Hi all, im new here and desparately need some help, itl probably be tooe asy for you guys, but i just cant seem to find the solution, so here goes...
A particle moves along the x-axis with velocity at time t, given by v=5t^2 + 2t. Find the distance it moves in the 2nd second.
...Now, integrating v to get 5/3t^3 +t^2 + C. Now how would i find out what C is equal to? Any help would be greatly appreciated!
Last edited by CloudV3 (2005-11-16 13:56:40)
v = 5t²+2t
vdt = (5t²+2t)dt
vt = 5t³/3 + t² + c
vt = S,
S = 5t³/3 + t² + c,
When time is zero, displacement is zero.
Therefore, 0 = 0 + 0 + c
S = 5t³/3 + t²
Put t = 2,
S = 40/3 + 4 = 52/3
S= 5 /3+ 1 = 8/3
Therefore, the distance travelled in the 2nd second = 52/3-8/3 = 44/3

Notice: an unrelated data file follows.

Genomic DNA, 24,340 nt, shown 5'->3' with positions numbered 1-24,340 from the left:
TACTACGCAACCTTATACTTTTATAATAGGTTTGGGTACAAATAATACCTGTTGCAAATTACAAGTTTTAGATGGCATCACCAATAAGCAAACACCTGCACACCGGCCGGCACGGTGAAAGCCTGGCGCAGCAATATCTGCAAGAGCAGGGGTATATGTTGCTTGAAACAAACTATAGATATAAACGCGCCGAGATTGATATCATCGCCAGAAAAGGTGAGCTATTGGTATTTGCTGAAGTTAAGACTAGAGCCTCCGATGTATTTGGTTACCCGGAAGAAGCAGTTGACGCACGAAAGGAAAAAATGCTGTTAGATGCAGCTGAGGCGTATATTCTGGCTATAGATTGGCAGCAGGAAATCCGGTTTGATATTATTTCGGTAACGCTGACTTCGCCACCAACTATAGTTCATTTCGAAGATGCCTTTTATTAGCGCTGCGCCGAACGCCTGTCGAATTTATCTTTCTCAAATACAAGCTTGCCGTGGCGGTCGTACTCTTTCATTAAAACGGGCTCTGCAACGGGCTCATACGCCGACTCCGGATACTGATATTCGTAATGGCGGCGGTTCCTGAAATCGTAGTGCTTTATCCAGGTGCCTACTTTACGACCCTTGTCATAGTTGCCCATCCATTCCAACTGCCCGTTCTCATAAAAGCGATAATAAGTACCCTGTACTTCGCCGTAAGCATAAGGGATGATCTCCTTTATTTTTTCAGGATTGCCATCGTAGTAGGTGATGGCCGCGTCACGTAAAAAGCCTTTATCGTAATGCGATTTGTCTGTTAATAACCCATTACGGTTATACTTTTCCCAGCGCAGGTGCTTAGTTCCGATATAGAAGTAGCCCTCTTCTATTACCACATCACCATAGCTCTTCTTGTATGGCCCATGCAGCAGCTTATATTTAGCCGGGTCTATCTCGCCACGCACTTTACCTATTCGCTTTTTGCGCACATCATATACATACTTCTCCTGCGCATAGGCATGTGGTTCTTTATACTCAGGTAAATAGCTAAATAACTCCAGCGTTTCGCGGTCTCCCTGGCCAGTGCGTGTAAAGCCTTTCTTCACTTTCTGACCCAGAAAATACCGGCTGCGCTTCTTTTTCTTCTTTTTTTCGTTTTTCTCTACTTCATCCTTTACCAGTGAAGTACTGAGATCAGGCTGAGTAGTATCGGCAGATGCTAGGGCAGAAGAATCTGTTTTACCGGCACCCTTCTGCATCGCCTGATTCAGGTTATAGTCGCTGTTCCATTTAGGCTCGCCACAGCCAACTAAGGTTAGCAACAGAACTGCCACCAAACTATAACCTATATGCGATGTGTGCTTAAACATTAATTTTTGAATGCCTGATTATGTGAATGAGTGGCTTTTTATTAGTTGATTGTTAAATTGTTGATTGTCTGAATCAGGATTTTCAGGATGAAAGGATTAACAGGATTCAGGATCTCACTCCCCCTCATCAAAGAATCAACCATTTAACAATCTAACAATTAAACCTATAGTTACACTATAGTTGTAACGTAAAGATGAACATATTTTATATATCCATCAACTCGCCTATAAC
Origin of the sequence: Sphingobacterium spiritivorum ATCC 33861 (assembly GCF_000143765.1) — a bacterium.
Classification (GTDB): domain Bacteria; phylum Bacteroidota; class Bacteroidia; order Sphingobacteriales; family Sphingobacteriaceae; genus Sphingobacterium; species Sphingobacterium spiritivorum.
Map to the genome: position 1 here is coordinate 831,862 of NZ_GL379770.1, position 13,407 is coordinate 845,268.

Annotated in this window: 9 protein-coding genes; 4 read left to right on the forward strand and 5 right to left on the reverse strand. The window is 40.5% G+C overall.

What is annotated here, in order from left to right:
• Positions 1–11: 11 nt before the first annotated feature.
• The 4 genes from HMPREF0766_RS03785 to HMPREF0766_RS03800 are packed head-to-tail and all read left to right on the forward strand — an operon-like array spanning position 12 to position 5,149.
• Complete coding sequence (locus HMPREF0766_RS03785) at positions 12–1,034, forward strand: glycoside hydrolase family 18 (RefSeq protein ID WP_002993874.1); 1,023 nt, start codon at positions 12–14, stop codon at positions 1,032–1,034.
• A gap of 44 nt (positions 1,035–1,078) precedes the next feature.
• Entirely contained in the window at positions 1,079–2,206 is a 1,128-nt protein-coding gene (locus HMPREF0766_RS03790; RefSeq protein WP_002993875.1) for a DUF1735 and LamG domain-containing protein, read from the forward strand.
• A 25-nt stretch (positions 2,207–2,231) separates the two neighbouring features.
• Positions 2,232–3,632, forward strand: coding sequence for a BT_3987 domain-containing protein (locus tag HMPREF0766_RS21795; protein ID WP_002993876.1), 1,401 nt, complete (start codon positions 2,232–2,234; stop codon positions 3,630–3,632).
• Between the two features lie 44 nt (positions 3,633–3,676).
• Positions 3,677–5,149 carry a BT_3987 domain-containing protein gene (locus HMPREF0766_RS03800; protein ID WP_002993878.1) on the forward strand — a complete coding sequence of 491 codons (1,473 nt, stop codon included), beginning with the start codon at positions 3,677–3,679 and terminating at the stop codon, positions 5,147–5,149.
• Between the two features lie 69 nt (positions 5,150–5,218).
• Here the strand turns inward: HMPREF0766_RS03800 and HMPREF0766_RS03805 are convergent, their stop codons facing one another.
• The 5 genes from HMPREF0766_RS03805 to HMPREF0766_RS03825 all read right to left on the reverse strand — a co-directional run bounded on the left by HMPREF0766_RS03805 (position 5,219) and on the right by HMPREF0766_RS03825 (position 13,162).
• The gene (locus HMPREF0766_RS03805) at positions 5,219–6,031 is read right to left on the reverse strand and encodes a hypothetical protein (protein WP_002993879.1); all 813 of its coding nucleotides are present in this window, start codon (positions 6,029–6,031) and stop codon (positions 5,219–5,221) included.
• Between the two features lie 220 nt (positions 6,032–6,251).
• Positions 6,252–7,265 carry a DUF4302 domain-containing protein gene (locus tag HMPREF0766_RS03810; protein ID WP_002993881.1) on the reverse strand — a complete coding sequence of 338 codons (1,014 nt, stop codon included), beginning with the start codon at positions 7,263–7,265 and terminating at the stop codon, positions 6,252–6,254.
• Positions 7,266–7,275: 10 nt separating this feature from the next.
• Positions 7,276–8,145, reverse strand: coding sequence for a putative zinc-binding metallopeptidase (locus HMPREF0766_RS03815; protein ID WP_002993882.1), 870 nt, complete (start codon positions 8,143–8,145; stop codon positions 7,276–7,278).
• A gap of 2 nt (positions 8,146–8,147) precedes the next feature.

Nothing is better than reading and gaining more and more knowledge - Stephen William Hawking.
Actually the constant C is not necessarily 0 in this case. True, velocity is 0 at t=0, but the C of integration of the velocity function represents the inital position of the particle at t=0. This was not specifically stated in the question.
I will grant you that it does not matter in this question because any value of C would produce the same answer. I just didn't want the incorrect explanation of C to go uncorrected. Again, upon integration of a velocity function the value C will always be the initial position not velocity at t=0.